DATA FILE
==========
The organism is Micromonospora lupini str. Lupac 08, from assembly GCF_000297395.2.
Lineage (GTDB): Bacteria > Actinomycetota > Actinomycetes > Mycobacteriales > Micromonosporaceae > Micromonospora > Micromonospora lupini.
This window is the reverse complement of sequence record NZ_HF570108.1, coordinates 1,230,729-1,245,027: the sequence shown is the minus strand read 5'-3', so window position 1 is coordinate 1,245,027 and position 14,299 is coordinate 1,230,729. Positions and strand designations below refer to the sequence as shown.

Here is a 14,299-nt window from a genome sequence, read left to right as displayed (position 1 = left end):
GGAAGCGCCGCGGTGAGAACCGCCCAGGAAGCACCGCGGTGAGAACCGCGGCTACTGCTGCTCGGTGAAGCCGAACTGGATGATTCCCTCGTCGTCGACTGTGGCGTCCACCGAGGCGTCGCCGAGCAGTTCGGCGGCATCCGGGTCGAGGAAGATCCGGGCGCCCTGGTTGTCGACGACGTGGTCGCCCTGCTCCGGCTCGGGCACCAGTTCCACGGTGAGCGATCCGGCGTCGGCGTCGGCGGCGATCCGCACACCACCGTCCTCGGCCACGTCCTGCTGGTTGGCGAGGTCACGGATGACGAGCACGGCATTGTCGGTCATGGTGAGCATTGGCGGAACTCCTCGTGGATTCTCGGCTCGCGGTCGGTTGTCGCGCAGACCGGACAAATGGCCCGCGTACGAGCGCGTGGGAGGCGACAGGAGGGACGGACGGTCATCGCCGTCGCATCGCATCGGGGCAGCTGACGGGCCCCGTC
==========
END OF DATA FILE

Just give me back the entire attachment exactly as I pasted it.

The organism is Micromonospora lupini str. Lupac 08, from assembly GCF_000297395.2.
Lineage (GTDB): Bacteria > Actinomycetota > Actinomycetes > Mycobacteriales > Micromonosporaceae > Micromonospora > Micromonospora lupini.
This window is the reverse complement of sequence record NZ_HF570108.1, coordinates 1,230,729-1,245,027: the sequence shown is the minus strand read 5'-3', so window position 1 is coordinate 1,245,027 and position 14,299 is coordinate 1,230,729. Positions and strand designations below refer to the sequence as shown.

Here is a 14,299-nt window from a genome sequence, read left to right as displayed (position 1 = left end):
GGAAGCGCCGCGGTGAGAACCGCCCAGGAAGCACCGCGGTGAGAACCGCGGCTACTGCTGCTCGGTGAAGCCGAACTGGATGATTCCCTCGTCGTCGACTGTGGCGTCCACCGAGGCGTCGCCGAGCAGTTCGGCGGCATCCGGGTCGAGGAAGATCCGGGCGCCCTGGTTGTCGACGACGTGGTCGCCCTGCTCCGGCTCGGGCACCAGTTCCACGGTGAGCGATCCGGCGTCGGCGTCGGCGGCGATCCGCACACCACCGTCCTCGGCCACGTCCTGCTGGTTGGCGAGGTCACGGATGACGAGCACGGCATTGTCGGTCATGGTGAGCATTGGCGGAACTCCTCGTGGATTCTCGGCTCGCGGTCGGTTGTCGCGCAGACCGGACAAATGGCCCGCGTACGAGCGCGTGGGAGGCGACAGGAGGGACGGACGGTCATCGCCGTCGCATCGCATCGGGGCAGCTGACGGGCCCCGTC